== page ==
Before I sat down at the keyboard this morning, my daughter swung open my bedroom door, crying.
She had just received a text from her close friend that her mother died after a couple of weeks in hospice care.
Her friends mother had breast cancer several years ago and it returned last year. Her mother was a little younger than I. Her remission was longer than mine.
I’m on a roller coaster of emotions: Sad that this young woman, my daughter’s age, has lost her mother, anxious because I’m seven years out of my own breast cancer diagnosis and the thought of its return not only looms in my face, but in my daughter’s because we know she is at higher risk for BC now. I wanted to yell:
We hugged until her sobs stopped. Her friend said she’d text again later. My daughter didn’t know if she should go over and see her friend or not, then went back to her room. I didn’t know either.
My desire to do something to help left me unable to speak out loud. I think I was trying to hide my grief. So I do what I do, I write things out to find answers.
The first question: Why do I feel anxious?
The second: How can I help?
I began writing on the closest piece of paper. The sadness of hearing this news, coupled with the notice of my aunts impending death last week and my mother’s recent hospital stay, is the main reason I was anxious. My daughter’s grief this morning pushed me over the edge. A mother doesn’t want her children to hurt, kid children or YA children.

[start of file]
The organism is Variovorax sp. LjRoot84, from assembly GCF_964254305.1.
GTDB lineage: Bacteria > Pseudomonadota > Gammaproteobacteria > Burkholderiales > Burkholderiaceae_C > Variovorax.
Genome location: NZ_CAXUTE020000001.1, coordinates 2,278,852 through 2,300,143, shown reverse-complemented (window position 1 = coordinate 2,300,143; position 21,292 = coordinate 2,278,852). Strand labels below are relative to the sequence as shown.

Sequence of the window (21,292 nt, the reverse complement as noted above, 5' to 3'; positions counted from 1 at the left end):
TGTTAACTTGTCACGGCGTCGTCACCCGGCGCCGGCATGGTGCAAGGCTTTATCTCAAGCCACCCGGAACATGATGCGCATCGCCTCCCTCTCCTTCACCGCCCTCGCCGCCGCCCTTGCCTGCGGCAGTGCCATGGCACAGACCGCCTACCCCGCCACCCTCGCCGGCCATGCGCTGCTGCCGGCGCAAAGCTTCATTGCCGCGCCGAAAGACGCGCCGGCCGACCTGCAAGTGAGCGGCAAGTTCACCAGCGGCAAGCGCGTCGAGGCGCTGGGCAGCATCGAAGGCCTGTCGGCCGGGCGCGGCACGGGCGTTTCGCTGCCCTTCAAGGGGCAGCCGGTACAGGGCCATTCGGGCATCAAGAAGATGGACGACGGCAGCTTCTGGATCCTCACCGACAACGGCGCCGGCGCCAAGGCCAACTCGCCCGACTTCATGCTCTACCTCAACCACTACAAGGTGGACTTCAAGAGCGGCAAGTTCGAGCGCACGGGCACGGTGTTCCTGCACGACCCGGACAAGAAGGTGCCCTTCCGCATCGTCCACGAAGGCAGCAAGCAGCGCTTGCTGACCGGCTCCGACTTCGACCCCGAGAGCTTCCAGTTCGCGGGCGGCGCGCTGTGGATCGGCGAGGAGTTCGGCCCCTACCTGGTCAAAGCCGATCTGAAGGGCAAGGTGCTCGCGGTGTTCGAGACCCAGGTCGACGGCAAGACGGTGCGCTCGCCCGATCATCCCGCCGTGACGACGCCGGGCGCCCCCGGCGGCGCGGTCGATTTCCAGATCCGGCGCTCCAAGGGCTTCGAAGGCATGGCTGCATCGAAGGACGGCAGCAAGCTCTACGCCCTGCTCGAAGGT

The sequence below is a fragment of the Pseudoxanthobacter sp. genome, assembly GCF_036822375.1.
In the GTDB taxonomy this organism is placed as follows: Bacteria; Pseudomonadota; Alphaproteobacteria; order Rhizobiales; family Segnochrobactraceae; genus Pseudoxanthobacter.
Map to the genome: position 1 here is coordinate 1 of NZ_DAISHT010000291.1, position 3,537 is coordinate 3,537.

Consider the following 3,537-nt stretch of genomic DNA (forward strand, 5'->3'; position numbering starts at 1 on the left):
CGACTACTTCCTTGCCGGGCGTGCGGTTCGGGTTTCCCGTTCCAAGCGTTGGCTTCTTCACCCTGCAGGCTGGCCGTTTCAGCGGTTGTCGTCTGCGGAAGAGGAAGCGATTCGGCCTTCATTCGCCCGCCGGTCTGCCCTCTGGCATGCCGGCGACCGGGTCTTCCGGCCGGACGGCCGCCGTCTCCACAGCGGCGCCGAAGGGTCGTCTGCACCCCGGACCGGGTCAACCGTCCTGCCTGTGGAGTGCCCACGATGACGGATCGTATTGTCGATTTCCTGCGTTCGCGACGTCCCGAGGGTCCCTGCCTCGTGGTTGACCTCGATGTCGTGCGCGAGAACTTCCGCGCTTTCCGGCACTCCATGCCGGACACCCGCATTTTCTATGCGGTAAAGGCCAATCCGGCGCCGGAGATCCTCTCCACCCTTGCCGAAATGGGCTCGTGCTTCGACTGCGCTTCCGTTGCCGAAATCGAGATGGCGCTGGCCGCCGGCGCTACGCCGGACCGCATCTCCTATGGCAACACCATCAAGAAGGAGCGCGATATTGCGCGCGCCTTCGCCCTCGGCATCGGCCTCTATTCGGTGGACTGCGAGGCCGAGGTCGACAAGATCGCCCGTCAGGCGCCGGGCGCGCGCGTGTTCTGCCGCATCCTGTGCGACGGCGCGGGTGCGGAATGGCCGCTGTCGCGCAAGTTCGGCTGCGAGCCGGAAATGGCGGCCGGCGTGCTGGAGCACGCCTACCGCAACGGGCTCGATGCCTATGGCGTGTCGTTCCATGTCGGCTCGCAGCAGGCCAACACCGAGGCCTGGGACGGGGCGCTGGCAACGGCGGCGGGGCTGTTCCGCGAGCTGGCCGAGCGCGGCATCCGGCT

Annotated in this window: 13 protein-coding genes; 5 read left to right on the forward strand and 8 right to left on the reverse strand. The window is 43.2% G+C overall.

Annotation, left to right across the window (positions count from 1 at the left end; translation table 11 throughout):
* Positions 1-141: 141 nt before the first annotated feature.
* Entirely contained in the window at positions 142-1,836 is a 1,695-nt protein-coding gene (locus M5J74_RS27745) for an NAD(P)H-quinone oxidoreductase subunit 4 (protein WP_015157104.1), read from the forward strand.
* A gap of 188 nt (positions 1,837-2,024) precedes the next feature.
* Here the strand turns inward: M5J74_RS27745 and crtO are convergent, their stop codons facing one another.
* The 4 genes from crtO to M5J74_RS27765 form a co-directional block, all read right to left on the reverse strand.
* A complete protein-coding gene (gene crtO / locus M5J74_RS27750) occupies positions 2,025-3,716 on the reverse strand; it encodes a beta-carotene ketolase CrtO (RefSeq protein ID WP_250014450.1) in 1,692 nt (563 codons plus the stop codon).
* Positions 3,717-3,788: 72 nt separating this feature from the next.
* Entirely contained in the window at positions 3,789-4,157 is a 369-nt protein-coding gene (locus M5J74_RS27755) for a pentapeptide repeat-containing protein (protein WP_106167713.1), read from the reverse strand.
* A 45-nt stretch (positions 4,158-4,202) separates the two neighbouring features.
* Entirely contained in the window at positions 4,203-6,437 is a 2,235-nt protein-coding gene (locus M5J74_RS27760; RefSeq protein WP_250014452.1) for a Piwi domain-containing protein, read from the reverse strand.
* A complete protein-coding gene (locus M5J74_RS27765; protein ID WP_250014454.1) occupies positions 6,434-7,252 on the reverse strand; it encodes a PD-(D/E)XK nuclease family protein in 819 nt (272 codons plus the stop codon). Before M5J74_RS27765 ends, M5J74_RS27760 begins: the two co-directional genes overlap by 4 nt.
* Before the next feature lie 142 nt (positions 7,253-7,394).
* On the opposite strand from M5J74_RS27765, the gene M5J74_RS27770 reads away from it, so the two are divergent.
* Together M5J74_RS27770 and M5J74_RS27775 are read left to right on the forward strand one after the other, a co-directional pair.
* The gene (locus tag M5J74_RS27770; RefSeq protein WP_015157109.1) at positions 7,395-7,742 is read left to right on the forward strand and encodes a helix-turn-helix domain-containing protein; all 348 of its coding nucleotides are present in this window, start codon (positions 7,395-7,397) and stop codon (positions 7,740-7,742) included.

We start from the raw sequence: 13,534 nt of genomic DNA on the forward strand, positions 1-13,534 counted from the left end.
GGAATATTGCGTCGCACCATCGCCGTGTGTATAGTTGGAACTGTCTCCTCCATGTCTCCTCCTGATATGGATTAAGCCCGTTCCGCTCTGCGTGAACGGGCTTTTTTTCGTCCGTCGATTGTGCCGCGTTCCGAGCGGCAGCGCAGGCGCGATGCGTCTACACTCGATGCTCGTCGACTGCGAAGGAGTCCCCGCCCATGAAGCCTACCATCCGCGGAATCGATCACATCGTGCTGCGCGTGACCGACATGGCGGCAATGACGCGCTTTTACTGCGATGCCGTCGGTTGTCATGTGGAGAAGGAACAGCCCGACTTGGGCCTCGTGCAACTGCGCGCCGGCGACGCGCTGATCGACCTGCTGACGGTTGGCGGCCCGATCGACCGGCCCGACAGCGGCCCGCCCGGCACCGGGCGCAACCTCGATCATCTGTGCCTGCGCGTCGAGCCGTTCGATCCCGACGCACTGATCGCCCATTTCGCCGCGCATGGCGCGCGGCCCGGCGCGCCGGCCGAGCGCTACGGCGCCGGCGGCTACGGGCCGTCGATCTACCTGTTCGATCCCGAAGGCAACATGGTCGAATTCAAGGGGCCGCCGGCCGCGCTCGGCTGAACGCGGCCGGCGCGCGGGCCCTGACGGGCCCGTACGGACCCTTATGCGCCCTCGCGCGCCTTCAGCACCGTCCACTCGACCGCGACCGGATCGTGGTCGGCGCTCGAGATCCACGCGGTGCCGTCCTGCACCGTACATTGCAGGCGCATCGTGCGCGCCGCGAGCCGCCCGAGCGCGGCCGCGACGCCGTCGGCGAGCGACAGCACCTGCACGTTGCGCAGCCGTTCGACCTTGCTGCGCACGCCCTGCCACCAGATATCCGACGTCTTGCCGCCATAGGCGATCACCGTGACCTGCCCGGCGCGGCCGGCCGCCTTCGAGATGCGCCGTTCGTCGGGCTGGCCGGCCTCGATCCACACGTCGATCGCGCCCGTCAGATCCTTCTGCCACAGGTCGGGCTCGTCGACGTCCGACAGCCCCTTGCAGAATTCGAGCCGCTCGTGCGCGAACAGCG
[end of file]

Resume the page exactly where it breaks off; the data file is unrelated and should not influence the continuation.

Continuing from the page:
After a few more minutes of writing I wanted to crawl back into bed and cry, but I didn’t. That’s not very chingona for me to start crying while my daughter is upset-I told myself. It was a fleeting thought because I didn’t make it to my bed, I sat in my chair and cried.The anxiety diminished.
My cell phone played its pinball noise. My boyfriend texted “Good Morning, what are you doing?” For once I said exactly what I was doing and why. After a few minutes he texted “I’ll pray for you.” That helped me-a lot.
My daughter came into my room and ask if I thought it’d be okay if she just showed up at her friends house. She noticed my reddened eyes and asked me what was going on. I confessed my reasons for crying which made her cry, “Don’t say that, don’t say ‘what if your cancer comes back.'”
But I said what has been pent up inside me for a few days, cried again, and said to let me have my feelings. My daughter nodded her head, we hugged and cried some more. I told her it’s okay that she said what she said, I know she’s afraid too sometimes, it’s okay to cry and not know what to do.
“I’m going to get dressed, go over to see her,” my daughter said, swiping at her tears.
And then I knew the answer to the second question: How can I help?
Sometimes the best thing to help someone is to just listen, hug them, hold their hand, acknowledge the pain, be with them, or let them know you’re thinking of them.
Hiding grief catches up with you. Sometimes crying and not knowing what to do is the most chingona thing you can do at the time. Many times crying, writing, and feeling your feelings helps to end the roller coaster ride.
|Back Toward Light|
This poem found me today and I it:
There is a Sacredness in Tears.
They are the bearers of unspoken prayers, words, pain and hope.
Don’t ever take any one’s tears for granted.
And don’t let anyone make you feel bad if you need to cry sometimes.
Feeling – is Healing.
Tears are “Raindrops” – from the Storms of the Soul.
And only You know what Storms you have walked through. ♥
~ Kiran Shaikh